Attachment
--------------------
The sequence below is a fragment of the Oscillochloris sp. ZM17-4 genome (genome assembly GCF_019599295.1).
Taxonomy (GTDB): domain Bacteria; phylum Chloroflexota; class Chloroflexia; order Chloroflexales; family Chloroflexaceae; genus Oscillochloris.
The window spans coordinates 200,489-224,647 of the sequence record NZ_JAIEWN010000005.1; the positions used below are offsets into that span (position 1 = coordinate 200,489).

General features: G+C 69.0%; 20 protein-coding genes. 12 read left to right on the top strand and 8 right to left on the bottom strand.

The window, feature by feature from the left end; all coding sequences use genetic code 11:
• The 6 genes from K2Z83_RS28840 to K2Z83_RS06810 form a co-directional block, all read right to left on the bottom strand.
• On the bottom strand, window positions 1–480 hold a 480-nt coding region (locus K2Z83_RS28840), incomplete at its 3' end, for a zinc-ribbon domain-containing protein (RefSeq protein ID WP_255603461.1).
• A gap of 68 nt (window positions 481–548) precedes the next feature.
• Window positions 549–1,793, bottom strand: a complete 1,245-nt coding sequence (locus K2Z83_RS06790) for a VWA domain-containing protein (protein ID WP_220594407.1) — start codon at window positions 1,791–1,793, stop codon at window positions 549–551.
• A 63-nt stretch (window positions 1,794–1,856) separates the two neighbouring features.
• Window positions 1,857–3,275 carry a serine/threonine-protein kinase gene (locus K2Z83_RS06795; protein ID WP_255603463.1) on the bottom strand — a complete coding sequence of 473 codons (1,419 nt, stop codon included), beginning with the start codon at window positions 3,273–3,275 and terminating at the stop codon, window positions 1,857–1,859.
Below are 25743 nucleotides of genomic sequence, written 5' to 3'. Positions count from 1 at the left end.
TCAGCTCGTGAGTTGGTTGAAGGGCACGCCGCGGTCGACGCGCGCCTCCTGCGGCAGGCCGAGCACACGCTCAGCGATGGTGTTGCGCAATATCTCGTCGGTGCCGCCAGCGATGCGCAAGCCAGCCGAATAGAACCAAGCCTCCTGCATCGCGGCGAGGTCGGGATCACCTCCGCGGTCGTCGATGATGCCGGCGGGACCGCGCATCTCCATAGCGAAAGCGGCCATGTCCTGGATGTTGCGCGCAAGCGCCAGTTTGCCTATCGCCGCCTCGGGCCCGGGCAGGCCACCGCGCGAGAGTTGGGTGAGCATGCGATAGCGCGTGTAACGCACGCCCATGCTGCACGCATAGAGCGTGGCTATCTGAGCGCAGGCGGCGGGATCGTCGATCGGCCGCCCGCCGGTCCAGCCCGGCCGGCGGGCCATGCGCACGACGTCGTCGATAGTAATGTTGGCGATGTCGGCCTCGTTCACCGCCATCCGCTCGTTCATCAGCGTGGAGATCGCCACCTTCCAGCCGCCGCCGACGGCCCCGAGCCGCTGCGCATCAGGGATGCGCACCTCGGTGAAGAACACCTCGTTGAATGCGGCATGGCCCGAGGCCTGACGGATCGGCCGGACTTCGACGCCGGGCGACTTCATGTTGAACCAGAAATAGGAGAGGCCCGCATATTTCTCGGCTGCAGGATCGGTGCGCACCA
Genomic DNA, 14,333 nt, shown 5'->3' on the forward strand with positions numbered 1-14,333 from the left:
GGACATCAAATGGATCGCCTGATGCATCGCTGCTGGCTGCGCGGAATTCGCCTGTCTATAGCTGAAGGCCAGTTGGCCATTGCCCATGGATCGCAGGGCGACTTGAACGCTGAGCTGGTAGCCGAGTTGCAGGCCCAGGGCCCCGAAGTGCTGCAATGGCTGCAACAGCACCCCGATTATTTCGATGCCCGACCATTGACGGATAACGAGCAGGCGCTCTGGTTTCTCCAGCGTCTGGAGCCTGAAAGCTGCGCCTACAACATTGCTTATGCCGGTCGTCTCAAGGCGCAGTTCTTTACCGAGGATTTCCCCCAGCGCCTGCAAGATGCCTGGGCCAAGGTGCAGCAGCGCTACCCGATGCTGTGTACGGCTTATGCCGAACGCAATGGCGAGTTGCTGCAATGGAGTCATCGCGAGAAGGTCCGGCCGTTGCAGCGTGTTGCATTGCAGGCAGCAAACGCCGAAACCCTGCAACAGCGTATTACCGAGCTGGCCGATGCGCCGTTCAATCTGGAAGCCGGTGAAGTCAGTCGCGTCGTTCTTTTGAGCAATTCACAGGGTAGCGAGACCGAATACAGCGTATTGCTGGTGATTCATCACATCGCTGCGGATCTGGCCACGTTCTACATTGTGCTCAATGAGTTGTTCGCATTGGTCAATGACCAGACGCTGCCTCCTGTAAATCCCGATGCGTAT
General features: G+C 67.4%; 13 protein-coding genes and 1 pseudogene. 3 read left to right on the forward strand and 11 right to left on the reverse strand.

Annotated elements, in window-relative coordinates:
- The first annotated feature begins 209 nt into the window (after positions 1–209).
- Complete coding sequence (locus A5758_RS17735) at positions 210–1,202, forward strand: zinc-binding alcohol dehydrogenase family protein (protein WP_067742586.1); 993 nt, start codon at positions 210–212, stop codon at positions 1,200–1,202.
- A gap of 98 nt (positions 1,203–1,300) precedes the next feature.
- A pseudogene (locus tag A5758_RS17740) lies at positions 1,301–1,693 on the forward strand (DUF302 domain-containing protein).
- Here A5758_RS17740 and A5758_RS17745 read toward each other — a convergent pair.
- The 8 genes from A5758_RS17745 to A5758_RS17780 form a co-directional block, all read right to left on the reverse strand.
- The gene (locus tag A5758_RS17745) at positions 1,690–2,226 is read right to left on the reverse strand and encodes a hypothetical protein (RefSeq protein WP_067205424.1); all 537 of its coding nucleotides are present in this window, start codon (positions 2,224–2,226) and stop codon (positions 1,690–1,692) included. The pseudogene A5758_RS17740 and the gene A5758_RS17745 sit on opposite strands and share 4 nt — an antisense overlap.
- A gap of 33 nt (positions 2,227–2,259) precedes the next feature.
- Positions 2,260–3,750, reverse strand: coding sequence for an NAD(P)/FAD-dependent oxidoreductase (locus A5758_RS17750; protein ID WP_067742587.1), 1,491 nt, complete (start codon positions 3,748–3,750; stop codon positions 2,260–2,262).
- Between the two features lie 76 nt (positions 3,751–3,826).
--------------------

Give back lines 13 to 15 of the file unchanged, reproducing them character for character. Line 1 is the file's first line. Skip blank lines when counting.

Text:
TCAGCTCGTGAGTTGGTTGAAGGGCACGCCGCGGTCGACGCGCGCCTCCTGCGGCAGGCCGAGCACACGCTCAGCGATGGTGTTGCGCAATATCTCGTCGGTGCCGCCAGCGATGCGCAAGCCAGCCGAATAGAACCAAGCCTCCTGCATCGCGGCGAGGTCGGGATCACCTCCGCGGTCGTCGATGATGCCGGCGGGACCGCGCATCTCCATAGCGAAAGCGGCCATGTCCTGGATGTTGCGCGCAAGCGCCAGTTTGCCTATCGCCGCCTCGGGCCCGGGCAGGCCACCGCGCGAGAGTTGGGTGAGCATGCGATAGCGCGTGTAACGCACGCCCATGCTGCACGCATAGAGCGTGGCTATCTGAGCGCAGGCGGCGGGATCGTCGATCGGCCGCCCGCCGGTCCAGCCCGGCCGGCGGGCCATGCGCACGACGTCGTCGATAGTAATGTTGGCGATGTCGGCCTCGTTCACCGCCATCCGCTCGTTCATCAGCGTGGAGATCGCCACCTTCCAGCCGCCGCCGACGGCCCCGAGCCGCTGCGCATCAGGGATGCGCACCTCGGTGAAGAACACCTCGTTGAATGCGGCATGGCCCGAGGCCTGACGGATCGGCCGGACTTCGACGCCGGGCGACTTCATGTTGAACCAGAAATAGGAGAGGCCCGCATATTTCTCGGCTGCAGGATCGGTGCGCACCA
Genomic DNA, 14,333 nt, shown 5'->3' on the forward strand with positions numbered 1-14,333 from the left:
GGACATCAAATGGATCGCCTGATGCATCGCTGCTGGCTGCGCGGAATTCGCCTGTCTATAGCTGAAGGCCAGTTGGCCATTGCCCATGGATCGCAGGGCGACTTGAACGCTGAGCTGGTAGCCGAGTTGCAGGCCCAGGGCCCCGAAGTGCTGCAATGGCTGCAACAGCACCCCGATTATTTCGATGCCCGACCATTGACGGATAACGAGCAGGCGCTCTGGTTTCTCCAGCGTCTGGAGCCTGAAAGCTGCGCCTACAACATTGCTTATGCCGGTCGTCTCAAGGCGCAGTTCTTTACCGAGGATTTCCCCCAGCGCCTGCAAGATGCCTGGGCCAAGGTGCAGCAGCGCTACCCGATGCTGTGTACGGCTTATGCCGAACGCAATGGCGAGTTGCTGCAATGGAGTCATCGCGAGAAGGTCCGGCCGTTGCAGCGTGTTGCATTGCAGGCAGCAAACGCCGAAACCCTGCAACAGCGTATTACCGAGCTGGCCGATGCGCCGTTCAATCTGGAAGCCGGTGAAGTCAGTCGCGTCGTTCTTTTGAGCAATTCACAGGGTAGCGAGACCGAATACAGCGTATTGCTGGTGATTCATCACATCGCTGCGGATCTGGCCACGTTCTACATTGTGCTCAATGAGTTGTTCGCATTGGTCAATGACCAGACGCTGCCTCCTGTAAATCCCGATGCGTAT